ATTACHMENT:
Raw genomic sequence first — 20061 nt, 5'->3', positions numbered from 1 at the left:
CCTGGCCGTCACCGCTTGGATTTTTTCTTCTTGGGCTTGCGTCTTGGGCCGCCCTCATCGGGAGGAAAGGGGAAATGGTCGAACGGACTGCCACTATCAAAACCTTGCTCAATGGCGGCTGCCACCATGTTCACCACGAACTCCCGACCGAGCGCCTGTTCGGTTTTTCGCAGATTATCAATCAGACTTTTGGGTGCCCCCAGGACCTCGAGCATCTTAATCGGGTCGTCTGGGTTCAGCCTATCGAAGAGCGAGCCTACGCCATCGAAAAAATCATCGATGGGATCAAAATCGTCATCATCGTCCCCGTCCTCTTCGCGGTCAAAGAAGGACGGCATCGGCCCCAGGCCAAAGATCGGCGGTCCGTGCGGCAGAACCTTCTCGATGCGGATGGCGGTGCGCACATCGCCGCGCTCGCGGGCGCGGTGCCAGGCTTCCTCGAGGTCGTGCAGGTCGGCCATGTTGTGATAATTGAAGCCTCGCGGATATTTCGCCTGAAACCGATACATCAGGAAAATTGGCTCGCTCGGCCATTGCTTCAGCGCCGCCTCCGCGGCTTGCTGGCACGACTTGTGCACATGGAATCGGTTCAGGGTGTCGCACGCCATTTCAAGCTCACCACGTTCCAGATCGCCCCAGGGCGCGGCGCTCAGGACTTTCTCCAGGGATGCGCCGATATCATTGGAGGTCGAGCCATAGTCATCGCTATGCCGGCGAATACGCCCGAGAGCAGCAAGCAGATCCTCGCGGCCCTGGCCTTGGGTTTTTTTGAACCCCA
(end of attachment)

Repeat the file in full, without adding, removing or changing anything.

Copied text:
Raw genomic sequence first — 20061 nt, 5'->3', positions numbered from 1 at the left:
CCTGGCCGTCACCGCTTGGATTTTTTCTTCTTGGGCTTGCGTCTTGGGCCGCCCTCATCGGGAGGAAAGGGGAAATGGTCGAACGGACTGCCACTATCAAAACCTTGCTCAATGGCGGCTGCCACCATGTTCACCACGAACTCCCGACCGAGCGCCTGTTCGGTTTTTCGCAGATTATCAATCAGACTTTTGGGTGCCCCCAGGACCTCGAGCATCTTAATCGGGTCGTCTGGGTTCAGCCTATCGAAGAGCGAGCCTACGCCATCGAAAAAATCATCGATGGGATCAAAATCGTCATCATCGTCCCCGTCCTCTTCGCGGTCAAAGAAGGACGGCATCGGCCCCAGGCCAAAGATCGGCGGTCCGTGCGGCAGAACCTTCTCGATGCGGATGGCGGTGCGCACATCGCCGCGCTCGCGGGCGCGGTGCCAGGCTTCCTCGAGGTCGTGCAGGTCGGCCATGTTGTGATAATTGAAGCCTCGCGGATATTTCGCCTGAAACCGATACATCAGGAAAATTGGCTCGCTCGGCCATTGCTTCAGCGCCGCCTCCGCGGCTTGCTGGCACGACTTGTGCACATGGAATCGGTTCAGGGTGTCGCACGCCATTTCAAGCTCACCACGTTCCAGATCGCCCCAGGGCGCGGCGCTCAGGACTTTCTCCAGGGATGCGCCGATATCATTGGAGGTCGAGCCATAGTCATCGCTATGCCGGCGAATACGCCCGAGAGCAGCAAGCAGATCCTCGCGGCCCTGGCCTTGGGTTTTTTTGAACCCCA